Indian Railway Minister Ashwini Vaishnaw said the upgraded Vande Bharat train is expected to be ready for tests in April and commercial production is expected to start in August/September, 2022…writes Venkatachari Jagannathan
Rolling out 400 Vande Bharat Express trains is about Rs 40,000 crore of business coupled with jobs and other spin-off benefits, said senior officials –present and past — of Indian Railways
Presenting the Union Budget for 2022-23, Indian Finance Minister Nirmala Sitharaman said 400 new energy efficient Vande Bharat trains will be introduced in three years.
The Vande Bharat Express is a semi-high speed train designed, developed and built by the Integral Coach Factory (ICF) at a frugal outlay of Rs 100 crore.
The Indian Railways officials preferring anonymity told that 400 Vande Bharat trains over the next three years is not just headline catching announcement. It is about Rs 40,000 crore business opportunity that would also create 15,000 jobs and several spin -off benefits.
Presently there are only two Vande Bharat trains that are running — Delhi to Varanasi and Delhi to Katra.
“The trains without a pair are running six days a week without a breakdown till date since they were pressed into service a couple of years back. Perhaps Vande Bharat Express is the first train that is run without a pair,” a senior official at ICF told with pride.
It is one classic example of ‘Make in India’ and far cheaper than similar trains that are rolled out by foreign companies.
The train has only about 15 per cent import content which will further go down if production volumes increase, officials told earlier.
An ICF official said the third prototype is getting delayed due to production bottlenecks and logistical challenges due to the Covid-19 pandemic.
However, how the government is going to achieve its target of 400 Vande Bharat Express trains over the next three years is the Rs 40,000 crore question.
While it is really an ambitious target, it can be achieved in a staggered manner with the government giving better clarity on its plans, officials said.
Indian Railway Minister Ashwini Vaishnaw said the upgraded Vande Bharat train is expected to be ready for tests in April and commercial production is expected to start in August/September, 2022.
“I would think that a more realistic target of say 100-150 trains in three years would have been better. This target itself would need very concerted and committed action by railway executives, particularly at ICF,” Sudhanshu Mani, retired General Manager, ICF and the Creator of Vande Bharat Express told.
He said, commercial production and necessary testing of the upgraded train is expected to start only in September 2022 and hence the target should be realistic.
“Rolling out the trains in large numbers may not be an issue. But where are they going to be deployed? The routes also have to be finalised,” Mani added.
Continuing further Mani said ICF should start working on Vande Bharat trainsets, including the sleeper version (code named Train 19) and 300 units of aluminium body trainsets (code named Train 20).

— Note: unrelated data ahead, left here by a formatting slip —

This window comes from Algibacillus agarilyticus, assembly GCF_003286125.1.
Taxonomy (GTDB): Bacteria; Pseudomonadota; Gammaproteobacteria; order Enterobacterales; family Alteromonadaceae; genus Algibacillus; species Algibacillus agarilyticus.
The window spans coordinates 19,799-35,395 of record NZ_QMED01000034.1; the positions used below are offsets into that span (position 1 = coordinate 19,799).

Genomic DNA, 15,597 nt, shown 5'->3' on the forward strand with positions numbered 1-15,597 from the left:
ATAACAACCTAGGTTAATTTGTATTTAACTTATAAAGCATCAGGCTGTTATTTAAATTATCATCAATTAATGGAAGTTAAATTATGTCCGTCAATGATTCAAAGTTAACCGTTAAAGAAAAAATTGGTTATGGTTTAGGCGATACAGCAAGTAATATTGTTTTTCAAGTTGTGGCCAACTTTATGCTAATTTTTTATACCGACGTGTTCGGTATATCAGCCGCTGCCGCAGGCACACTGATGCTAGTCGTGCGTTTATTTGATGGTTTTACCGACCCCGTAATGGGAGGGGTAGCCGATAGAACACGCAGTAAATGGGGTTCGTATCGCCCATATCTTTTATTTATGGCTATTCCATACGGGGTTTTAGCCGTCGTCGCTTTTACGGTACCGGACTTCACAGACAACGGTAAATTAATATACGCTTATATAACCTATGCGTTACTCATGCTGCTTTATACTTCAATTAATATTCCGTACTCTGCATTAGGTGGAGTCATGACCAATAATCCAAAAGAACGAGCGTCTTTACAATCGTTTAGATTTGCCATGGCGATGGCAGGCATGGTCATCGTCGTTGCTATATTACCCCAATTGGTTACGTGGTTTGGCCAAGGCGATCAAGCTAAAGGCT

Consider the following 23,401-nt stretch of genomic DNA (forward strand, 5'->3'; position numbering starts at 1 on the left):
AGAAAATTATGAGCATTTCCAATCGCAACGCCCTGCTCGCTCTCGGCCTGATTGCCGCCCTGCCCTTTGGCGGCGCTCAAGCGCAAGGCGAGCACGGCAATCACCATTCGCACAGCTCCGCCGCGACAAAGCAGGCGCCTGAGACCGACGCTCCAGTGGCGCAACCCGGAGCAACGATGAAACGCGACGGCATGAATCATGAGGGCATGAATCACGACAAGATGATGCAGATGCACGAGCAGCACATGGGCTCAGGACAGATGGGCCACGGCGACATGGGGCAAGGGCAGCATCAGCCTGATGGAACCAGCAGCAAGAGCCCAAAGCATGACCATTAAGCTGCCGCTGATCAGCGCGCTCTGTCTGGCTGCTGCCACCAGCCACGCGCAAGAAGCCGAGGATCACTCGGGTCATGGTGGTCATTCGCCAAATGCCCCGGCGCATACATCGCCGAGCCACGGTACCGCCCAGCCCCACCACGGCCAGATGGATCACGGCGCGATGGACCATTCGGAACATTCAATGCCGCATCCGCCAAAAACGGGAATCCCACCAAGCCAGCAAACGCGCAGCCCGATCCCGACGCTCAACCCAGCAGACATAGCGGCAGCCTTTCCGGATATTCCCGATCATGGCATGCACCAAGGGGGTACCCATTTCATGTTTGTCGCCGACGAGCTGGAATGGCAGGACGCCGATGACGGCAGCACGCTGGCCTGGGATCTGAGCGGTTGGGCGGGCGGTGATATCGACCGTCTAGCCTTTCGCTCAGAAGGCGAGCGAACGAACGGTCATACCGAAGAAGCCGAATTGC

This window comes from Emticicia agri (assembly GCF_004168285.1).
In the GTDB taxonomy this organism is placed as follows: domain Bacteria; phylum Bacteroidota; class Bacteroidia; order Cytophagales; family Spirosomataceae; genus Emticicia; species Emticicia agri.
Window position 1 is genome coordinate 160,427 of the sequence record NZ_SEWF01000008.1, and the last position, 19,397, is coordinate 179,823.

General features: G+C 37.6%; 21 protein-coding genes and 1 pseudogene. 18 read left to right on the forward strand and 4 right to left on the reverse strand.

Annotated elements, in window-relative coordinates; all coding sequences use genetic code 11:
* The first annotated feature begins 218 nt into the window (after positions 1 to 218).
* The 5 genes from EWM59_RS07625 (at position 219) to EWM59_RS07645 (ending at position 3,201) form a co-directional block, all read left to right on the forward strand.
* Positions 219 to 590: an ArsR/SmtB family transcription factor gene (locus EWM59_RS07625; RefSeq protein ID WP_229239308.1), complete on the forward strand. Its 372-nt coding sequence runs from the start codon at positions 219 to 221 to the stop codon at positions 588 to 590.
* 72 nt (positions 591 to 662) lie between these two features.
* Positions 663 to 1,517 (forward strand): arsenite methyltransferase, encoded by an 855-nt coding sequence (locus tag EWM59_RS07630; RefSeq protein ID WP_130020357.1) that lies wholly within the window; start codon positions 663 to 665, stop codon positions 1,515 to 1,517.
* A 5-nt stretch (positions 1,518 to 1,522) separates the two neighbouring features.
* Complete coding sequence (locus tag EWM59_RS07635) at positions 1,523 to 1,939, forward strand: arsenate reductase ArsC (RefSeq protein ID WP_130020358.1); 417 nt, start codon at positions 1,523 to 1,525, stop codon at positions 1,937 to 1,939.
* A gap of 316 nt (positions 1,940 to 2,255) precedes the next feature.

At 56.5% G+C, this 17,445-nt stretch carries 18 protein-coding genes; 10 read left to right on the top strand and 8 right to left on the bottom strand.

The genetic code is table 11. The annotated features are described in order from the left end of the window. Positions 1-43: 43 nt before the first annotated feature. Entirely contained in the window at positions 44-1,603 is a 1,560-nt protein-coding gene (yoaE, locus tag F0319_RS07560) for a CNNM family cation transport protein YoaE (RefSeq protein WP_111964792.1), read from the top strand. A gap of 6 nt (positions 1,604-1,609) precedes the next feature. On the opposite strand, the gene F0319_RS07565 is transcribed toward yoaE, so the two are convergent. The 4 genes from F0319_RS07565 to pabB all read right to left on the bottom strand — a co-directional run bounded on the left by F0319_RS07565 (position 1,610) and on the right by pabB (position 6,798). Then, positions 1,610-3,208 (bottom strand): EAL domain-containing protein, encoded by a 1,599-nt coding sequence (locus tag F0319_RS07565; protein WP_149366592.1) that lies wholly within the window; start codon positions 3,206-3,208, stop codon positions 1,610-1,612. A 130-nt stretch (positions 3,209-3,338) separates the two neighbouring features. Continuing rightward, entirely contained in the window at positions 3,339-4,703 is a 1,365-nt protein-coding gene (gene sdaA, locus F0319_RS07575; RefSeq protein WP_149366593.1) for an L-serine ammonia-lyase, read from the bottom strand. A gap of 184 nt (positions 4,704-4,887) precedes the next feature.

“There can be a foreign partner for rolling out aluminium body trains. In 5/6 year’s time 400 trains can be there,” he remarked.
When pointed out that the train could be rolled out by other coach manufacturing facilities in the country Mani said: “Initially only ICF should roll out as they understand the technology and other aspects. Spreading out the production to other units will result in quality issues.”
Concurring with him, a senior official not wanting to be quoted told IANS: “Only ICF should make it. It needs special skill sets and trained people are not available in other units.”
Officials also said spreading out the manufacturing not only would result in quality issues, but the ultimate death of the train that is successfully running without a hitch six days a week for the past couple of years.
While ICF would initially roll out the trainsets, the other units can take care of the maintenance works and acquire the production knowhow.
The other question is the availability of the vendors. Unless the government gives a clear roadmap, vendors may not ramp up their production capacity, officials said.
“The supply chain will take time to gear up. They can supply only at a steady rate. Out of the 400 trains, during the first year only 20 trains can be rolled out and 380 trains in the remaining two years is not possible,” the official added.
Further vendors and ICF officials are reluctant to touch the Vande Bharat train project after the witch hunt in the form of vigilance enquiry that was conducted and concluded recently without finding any discrepancy.
According to officials, there needs to be long term contracts — say 60 trains for the next 10 years — only then vendors can set up production facilities.
“Tenders and procurement process should be done in such a way that vendors can participate without worry,” they added.